Seeking incremental value on a long-term journey

Integrating data to generate customer insight is a significant undertaking for any enterprise. If it were easy, every firm in financial services would have done it long ago. But those firms that take a progressive and iterative approach in creating a robust data ecosystem will realize value along the journey (which of course will be a long one).

A great first step is to make sure that the marketing and personalization use cases are clearly defined and prioritized. That insight will make it easier to identify and fulfill the data needs for those use cases (including analytical use cases for measurement). It's also important to recognize that the issues of data quality and usability will only become more important as we enter the post-cookie world. To build people-based audiences, banks will rely more on their first-party data, which helps explain the rising importance of customer data platforms (CDPs).

Among the other key steps for banks to take:

  • Solving for incompatible systems

    this is an arduous and expensive task but one that’s still essential to complete, given the fragmented data environments many banks currently have in place (which have resulted largely from years of M&A activity); new technology, including CDPs, can help banks break down the organizational silos that prevent 360-degree views and effective personalization.

  • Enriching the profiles

    the most advanced personalization capabilities will result from adding third-party data, especially behavioral data, to existing customer profiles; top performers look for hundreds of additional attributes because that’s where they can uncover many powerful insights.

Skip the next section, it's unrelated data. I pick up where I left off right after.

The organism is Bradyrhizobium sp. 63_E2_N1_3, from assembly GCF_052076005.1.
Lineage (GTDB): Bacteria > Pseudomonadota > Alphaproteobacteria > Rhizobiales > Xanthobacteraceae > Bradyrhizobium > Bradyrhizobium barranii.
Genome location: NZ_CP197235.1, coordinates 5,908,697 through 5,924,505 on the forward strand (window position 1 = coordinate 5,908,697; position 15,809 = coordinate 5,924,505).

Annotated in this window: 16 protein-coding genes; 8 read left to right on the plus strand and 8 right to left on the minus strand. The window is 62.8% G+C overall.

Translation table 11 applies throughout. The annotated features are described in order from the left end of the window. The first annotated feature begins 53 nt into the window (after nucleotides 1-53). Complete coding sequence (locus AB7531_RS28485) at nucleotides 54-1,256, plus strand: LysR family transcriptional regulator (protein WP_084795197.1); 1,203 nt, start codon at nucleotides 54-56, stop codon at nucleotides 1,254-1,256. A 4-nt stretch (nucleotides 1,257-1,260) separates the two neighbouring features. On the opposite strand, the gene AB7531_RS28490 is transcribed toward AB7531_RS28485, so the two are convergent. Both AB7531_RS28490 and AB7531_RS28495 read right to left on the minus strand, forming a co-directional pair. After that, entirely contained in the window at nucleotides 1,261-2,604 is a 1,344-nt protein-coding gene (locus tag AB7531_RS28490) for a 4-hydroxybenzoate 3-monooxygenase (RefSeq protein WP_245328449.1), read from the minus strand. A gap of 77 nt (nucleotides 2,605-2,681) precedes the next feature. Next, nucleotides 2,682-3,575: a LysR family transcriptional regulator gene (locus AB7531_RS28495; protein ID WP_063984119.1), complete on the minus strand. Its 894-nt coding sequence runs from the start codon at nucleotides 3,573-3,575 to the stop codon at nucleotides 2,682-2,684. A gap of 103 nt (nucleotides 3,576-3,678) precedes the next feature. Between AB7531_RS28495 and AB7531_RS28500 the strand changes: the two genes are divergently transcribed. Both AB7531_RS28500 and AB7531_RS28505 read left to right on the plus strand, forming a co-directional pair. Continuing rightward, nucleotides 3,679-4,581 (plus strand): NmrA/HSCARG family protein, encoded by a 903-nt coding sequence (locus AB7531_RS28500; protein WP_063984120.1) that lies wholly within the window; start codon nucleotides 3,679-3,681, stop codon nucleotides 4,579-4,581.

• Focusing on identity resolution

    the most pressing, data-oriented use case for banks is the resolution of conflicting or incomplete customer identities across the business and in the broader digital world.

  • Driving to contextual (and actionable) insights

    interpreting signals relative to customer intent is the goal; in designing and refining their data environments and analytical toolsets, banks must consider the needs of the business and technical users (e.g., data scientists).

  • Democratizing data

    a robust data catalog, strong data governance and intuitive self-service tools can put real power in the hands of marketing, sales and analytical teams; they can understand what data is available, where and how to access it and what’s permissible to use (in light of legal, risk and regulatory compliance guidelines); empowering users, rather than having  them rely on specialized teams for segmentation and insights generation, can unleash the value of data and drive big gains in personalization and analytics/reporting.

  • Thinking programmatically

    beyond the knowledge of data scientists, marketing analysts and other individual users, companies need to establish automated decisioning and workflows (e.g., around next-best actions and offers) and connect data repositories to MarTech systems used across the business if they are to drive personalization at scale and automate campaign management.

  • Testing and learning

    optimizing data management is an ongoing process, so banks must take the long-term view in integrating data for use in personalization campaigns; the test-and-learn mindset applies equally to IT integrating data sets as it does to marketers experimenting with segmentation models.

In the age of personalization, it won’t necessarily be firms with the most data that win as much as it will be those that are able to generate the most value from what they have. Integrating diverse data sets and empowering marketing and analytical users to explore that data and use it appropriately are just two ways financial services firms can do more with their data.

Ashish Mamania
Ashish Mamania
Vice President of Marketing Technology